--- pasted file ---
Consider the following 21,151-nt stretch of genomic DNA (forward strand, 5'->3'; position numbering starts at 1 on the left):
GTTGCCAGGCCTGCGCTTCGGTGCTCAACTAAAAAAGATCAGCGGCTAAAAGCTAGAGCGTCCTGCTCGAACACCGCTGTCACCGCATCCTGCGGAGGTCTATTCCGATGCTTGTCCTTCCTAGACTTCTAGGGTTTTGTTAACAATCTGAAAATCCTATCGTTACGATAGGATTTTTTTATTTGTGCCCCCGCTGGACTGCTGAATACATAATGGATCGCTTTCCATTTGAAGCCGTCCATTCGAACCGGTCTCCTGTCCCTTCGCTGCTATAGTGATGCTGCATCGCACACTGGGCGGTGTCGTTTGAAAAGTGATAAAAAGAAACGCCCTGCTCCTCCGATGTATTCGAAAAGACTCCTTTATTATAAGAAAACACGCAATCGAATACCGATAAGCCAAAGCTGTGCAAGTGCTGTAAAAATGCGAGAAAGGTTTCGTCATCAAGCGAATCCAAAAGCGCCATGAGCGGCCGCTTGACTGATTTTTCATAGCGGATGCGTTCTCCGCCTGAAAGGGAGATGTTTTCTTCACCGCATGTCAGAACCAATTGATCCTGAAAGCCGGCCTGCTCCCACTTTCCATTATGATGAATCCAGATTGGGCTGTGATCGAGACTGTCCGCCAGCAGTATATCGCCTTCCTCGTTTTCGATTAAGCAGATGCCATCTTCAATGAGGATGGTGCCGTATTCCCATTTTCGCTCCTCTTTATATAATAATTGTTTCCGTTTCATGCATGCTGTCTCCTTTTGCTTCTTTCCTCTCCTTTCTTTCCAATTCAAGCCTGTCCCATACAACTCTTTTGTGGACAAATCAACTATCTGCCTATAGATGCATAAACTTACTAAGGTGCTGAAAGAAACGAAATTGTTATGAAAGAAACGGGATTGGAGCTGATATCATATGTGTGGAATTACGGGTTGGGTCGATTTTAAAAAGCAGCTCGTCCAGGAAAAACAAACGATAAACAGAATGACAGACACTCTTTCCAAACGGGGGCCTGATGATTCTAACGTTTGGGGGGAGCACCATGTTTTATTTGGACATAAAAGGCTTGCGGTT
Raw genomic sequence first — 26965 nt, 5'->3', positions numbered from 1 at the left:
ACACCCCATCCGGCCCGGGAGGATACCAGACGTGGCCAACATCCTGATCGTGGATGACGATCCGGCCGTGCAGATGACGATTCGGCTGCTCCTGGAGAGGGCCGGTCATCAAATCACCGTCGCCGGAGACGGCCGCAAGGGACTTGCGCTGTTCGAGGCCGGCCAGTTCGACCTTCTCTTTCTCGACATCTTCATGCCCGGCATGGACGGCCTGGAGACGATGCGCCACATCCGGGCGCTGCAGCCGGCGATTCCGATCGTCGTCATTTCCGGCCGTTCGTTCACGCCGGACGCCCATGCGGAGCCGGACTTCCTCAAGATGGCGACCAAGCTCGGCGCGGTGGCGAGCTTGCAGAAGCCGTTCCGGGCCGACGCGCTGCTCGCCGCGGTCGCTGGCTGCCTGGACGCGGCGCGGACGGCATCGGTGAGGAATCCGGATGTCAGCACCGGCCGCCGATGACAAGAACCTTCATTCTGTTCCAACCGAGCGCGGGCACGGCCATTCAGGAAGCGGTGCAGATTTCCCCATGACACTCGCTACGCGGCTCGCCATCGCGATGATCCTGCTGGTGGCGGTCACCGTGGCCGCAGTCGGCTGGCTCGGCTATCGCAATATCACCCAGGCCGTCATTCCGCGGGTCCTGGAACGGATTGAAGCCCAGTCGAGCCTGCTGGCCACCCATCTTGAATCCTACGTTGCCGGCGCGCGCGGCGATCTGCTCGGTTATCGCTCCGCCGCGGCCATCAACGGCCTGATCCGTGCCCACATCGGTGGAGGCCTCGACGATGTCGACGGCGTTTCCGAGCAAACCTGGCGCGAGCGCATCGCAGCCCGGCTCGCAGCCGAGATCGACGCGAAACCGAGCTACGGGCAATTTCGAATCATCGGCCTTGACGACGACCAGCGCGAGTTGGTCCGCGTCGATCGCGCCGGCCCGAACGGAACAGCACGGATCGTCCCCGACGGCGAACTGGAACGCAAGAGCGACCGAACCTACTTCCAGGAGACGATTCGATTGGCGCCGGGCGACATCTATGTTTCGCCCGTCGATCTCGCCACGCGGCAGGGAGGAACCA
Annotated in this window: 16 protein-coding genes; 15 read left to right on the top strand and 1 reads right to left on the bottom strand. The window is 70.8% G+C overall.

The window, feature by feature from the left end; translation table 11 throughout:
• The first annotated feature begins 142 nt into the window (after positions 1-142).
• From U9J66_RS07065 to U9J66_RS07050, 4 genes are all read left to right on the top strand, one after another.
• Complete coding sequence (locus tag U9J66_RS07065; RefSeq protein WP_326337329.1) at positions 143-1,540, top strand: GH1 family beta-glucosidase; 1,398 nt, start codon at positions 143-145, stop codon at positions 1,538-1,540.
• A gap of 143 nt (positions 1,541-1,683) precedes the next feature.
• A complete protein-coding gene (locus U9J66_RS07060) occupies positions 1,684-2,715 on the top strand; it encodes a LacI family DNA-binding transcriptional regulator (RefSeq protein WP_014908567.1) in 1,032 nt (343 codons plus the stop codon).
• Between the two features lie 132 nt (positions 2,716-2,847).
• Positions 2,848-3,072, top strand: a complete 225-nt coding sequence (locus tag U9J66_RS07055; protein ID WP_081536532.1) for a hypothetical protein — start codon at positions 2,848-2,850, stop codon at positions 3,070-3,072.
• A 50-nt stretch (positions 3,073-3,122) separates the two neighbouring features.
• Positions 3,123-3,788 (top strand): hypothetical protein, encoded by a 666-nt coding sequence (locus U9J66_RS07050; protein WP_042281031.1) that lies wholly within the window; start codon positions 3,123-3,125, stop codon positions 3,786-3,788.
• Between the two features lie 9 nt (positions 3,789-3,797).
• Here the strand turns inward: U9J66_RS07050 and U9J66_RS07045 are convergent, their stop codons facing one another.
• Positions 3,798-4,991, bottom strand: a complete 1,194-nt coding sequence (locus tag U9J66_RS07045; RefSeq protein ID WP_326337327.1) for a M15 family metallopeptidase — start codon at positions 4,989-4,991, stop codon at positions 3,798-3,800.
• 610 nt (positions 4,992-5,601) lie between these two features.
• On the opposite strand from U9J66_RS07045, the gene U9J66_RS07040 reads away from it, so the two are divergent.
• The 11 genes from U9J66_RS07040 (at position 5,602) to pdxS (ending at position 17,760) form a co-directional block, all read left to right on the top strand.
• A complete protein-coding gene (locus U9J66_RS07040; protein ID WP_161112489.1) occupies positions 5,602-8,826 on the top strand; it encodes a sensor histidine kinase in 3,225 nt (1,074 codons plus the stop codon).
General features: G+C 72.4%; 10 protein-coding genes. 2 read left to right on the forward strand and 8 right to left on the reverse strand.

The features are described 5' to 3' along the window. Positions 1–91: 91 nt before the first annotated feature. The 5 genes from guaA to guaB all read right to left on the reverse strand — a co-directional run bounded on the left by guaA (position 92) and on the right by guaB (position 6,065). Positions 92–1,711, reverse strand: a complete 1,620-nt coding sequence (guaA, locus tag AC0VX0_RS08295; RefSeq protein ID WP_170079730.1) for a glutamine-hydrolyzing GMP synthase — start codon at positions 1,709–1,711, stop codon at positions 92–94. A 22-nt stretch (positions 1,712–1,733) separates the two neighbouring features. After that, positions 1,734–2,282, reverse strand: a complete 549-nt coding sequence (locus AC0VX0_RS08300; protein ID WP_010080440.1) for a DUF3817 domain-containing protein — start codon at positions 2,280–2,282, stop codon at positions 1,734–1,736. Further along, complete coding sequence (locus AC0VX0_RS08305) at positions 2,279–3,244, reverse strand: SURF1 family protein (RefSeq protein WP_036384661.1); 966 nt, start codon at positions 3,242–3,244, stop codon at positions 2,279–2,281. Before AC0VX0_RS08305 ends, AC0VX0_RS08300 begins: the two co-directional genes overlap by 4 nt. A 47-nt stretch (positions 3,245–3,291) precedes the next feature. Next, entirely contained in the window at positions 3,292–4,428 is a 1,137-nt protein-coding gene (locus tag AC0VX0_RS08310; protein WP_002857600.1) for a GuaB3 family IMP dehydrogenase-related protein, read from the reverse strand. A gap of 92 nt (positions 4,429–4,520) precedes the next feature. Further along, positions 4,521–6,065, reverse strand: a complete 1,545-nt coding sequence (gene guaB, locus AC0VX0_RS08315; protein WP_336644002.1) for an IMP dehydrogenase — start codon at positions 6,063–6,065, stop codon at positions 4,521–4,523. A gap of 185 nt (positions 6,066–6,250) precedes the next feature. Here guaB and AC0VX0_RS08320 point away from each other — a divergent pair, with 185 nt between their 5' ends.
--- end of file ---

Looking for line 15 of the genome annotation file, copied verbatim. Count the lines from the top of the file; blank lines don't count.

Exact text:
• Positions 3,123-3,788 (top strand): hypothetical protein, encoded by a 666-nt coding sequence (locus U9J66_RS07050; protein WP_042281031.1) that lies wholly within the window; start codon positions 3,123-3,125, stop codon positions 3,786-3,788.